Two years ago my husband was rushed to the hospital because he could not breathe and had severe pain in his chest and back, along with a cold sweat. We assumed it was respiratory in nature, as he had a history of chronic bronchitis, and he had recently suffered what we thought was an asthma attack while hiking in our local mountains.
I followed about fifteen minutes behind the ambulance, and arrived in the Emergency Room rather shocked and winded. He was only thirty-seven at the time, and though he had a few minor health problems, he was in relatively good shape. I quickly made my way through the halls to his side. He looked okay – sitting upright, rather shocked himself but in a good state of mind overall – he has the graceful ability to smile and laugh through challenge. The ER doctor approached me, and explained that my husband had either a collapsed lung or pneumonia. I nodded my head, as if agreeing with his diagnosis, internally trying as hard as I could to remain calm, and not be too frightened.
At the same time, we learned my husband was diabetic. Upon his arrival in the ER they had tested his blood sugar. When the doctor had told him, rather animatedly, “Your blood sugar is over four hundred!” my husband had simply said, “Okay…” Perplexed by his rather nonchalant response, the doctor then asked when he had been diagnosed with diabetes. It was, of course, news to him that he had diabetes. But, compared to the other diagnoses – a collapsed lung or pneumonia, it really didn’t register as being a very big deal.
After a week in the hospital, it became clear that his situation wasn’t improving and he was transferred to a larger hospital that was much better equipped for more complicated cases of pneumonia. There we found out that he had a serious lung infection that had gotten quite out of hand, which had indeed resulted in a collapsed lung. It was a long and exhausting two weeks in the second hospital, as he received strong antibiotics and several procedures – including major surgery – to overcome the illness. During this time we met with diabetes educators. It all seemed like Greek to us – the idea of keeping track not only of blood sugar, but also of carbohydrate intake, new medications, and for the first few months, insulin! I learned as much as I could about his situation, and practiced giving shots, and even – at the coaxing of an educator – gave myself a “shot” (with an empty syringe).
Leaving the hospital, we felt overwhelmed. Not only did he have several months of recovery ahead of him (which entailed a portable antibiotic IV and the healing of a rib that had been broken during surgery), as well as a chance of recurrence of his infection, he also had to learn how to live as a diabetic. This meant a complete assessment of his diet, a cleaning out of the pantry, a quick collection of low-carbohydrate recipes, blood sugar testing five times each day, and regular injections. As he was diagnosed with Type II diabetes, it was not expected he would remain on insulin once his blood sugar was under control, so sudden episodes of hypoglycemia were a concern as well.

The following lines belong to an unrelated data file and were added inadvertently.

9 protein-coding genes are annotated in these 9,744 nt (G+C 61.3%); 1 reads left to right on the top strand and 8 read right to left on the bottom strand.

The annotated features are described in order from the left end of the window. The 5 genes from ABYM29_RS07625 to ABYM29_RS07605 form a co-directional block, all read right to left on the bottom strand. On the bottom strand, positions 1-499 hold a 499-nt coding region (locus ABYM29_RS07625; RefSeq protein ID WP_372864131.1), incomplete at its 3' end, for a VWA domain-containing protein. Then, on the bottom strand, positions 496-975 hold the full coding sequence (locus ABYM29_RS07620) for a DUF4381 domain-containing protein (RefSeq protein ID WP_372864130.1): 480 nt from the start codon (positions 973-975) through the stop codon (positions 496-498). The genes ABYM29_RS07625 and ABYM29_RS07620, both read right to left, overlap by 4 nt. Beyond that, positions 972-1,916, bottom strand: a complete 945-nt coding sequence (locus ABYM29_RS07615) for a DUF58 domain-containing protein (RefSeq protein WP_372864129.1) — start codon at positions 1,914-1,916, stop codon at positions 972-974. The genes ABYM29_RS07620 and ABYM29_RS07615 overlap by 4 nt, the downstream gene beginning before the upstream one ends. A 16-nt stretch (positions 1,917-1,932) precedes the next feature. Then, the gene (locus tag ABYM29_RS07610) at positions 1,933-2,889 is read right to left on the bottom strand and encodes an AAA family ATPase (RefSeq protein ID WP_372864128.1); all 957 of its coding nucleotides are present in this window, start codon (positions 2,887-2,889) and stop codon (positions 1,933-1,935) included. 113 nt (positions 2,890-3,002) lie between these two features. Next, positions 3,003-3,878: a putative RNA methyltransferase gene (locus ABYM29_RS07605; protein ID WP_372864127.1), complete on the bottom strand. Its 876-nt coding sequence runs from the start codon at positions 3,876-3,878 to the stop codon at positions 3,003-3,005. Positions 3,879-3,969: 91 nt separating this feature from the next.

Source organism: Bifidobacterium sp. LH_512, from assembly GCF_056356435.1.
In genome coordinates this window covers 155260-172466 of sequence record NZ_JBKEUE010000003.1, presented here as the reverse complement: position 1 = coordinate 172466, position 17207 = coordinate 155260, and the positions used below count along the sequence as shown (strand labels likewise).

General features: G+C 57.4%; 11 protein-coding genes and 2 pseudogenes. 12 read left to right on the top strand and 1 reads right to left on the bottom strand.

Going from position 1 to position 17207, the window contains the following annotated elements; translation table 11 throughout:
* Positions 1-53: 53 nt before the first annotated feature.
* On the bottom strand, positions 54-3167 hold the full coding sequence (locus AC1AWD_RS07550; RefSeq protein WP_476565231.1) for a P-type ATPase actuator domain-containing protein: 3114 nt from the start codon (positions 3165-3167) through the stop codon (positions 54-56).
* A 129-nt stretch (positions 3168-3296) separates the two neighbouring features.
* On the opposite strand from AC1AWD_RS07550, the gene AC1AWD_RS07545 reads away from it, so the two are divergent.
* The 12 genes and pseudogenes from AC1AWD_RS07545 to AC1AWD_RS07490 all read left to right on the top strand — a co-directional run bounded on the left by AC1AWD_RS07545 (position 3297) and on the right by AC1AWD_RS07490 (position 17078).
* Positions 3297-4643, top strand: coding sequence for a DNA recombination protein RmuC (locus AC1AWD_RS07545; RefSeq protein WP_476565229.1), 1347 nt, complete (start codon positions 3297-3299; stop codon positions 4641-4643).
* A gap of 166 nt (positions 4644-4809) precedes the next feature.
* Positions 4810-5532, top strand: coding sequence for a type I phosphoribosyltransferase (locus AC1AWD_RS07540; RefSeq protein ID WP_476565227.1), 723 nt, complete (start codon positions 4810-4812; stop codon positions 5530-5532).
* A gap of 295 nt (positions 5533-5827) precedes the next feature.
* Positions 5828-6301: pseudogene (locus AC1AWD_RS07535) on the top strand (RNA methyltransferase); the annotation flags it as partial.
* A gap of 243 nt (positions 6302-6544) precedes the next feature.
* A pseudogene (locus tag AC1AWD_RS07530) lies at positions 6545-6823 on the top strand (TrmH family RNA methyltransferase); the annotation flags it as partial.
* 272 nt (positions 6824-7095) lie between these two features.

Slowly, as his body healed from the surgery, he began walking, and lifting very light free weights. He had lost about thirty pounds in the hospital and soon gained back a healthy amount of weight in muscle. His cholesterol dropped thirty points through diet and exercise alone, and within only three months his A1C went from over 12 – as measured in the hospital – to 5.7. He soon became his endocrinologist’s dream patient, demonstrating that a positive and informed approach to a new discovery of diabetes can have a terrific effect on physical health. Indeed, his lifestyle changes have had a positive effect on the rest of our family as well.
It has now been two years since his diagnosis, and since the illness that could have killed him. He sometimes says it was the best thing that happened to him, because it offered him the motivation to change poor lifestyle habits and get into the shape he is finally in, doing the active things he loves, and eating foods that make him feel great. And although he is certainly not happy to have diabetes, he welcomes its reminder to live well, and to enjoy the truly important things in life.
Originally published in Chicken Soup for the Soul Healthy Living Series: Diabetes, 2006
© Nellie Levine